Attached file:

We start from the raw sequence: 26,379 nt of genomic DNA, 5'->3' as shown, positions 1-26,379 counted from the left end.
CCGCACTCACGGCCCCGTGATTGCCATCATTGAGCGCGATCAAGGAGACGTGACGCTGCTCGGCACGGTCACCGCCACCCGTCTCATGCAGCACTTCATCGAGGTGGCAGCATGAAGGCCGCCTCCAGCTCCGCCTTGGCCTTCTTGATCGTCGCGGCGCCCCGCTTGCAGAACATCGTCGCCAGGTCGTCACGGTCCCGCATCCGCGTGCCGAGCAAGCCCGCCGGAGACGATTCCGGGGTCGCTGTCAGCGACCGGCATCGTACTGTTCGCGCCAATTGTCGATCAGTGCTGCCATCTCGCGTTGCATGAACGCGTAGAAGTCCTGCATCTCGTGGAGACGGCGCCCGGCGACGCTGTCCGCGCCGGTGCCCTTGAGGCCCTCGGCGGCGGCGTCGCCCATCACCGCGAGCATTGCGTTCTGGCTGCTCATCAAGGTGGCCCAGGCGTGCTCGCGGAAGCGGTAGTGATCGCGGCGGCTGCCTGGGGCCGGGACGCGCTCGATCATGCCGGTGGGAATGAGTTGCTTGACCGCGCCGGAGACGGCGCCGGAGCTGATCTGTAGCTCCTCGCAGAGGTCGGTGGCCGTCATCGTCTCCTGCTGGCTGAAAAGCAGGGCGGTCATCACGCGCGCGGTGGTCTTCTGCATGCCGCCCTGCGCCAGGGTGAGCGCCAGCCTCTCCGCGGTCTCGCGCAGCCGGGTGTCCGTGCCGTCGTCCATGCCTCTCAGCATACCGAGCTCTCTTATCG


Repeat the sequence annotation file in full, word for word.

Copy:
We start from the raw sequence: 26,379 nt of genomic DNA, 5'->3' as shown, positions 1-26,379 counted from the left end.
CCGCACTCACGGCCCCGTGATTGCCATCATTGAGCGCGATCAAGGAGACGTGACGCTGCTCGGCACGGTCACCGCCACCCGTCTCATGCAGCACTTCATCGAGGTGGCAGCATGAAGGCCGCCTCCAGCTCCGCCTTGGCCTTCTTGATCGTCGCGGCGCCCCGCTTGCAGAACATCGTCGCCAGGTCGTCACGGTCCCGCATCCGCGTGCCGAGCAAGCCCGCCGGAGACGATTCCGGGGTCGCTGTCAGCGACCGGCATCGTACTGTTCGCGCCAATTGTCGATCAGTGCTGCCATCTCGCGTTGCATGAACGCGTAGAAGTCCTGCATCTCGTGGAGACGGCGCCCGGCGACGCTGTCCGCGCCGGTGCCCTTGAGGCCCTCGGCGGCGGCGTCGCCCATCACCGCGAGCATTGCGTTCTGGCTGCTCATCAAGGTGGCCCAGGCGTGCTCGCGGAAGCGGTAGTGATCGCGGCGGCTGCCTGGGGCCGGGACGCGCTCGATCATGCCGGTGGGAATGAGTTGCTTGACCGCGCCGGAGACGGCGCCGGAGCTGATCTGTAGCTCCTCGCAGAGGTCGGTGGCCGTCATCGTCTCCTGCTGGCTGAAAAGCAGGGCGGTCATCACGCGCGCGGTGGTCTTCTGCATGCCGCCCTGCGCCAGGGTGAGCGCCAGCCTCTCCGCGGTCTCGCGCAGCCGGGTGTCCGTGCCGTCGTCCATGCCTCTCAGCATACCGAGCTCTCTTATCG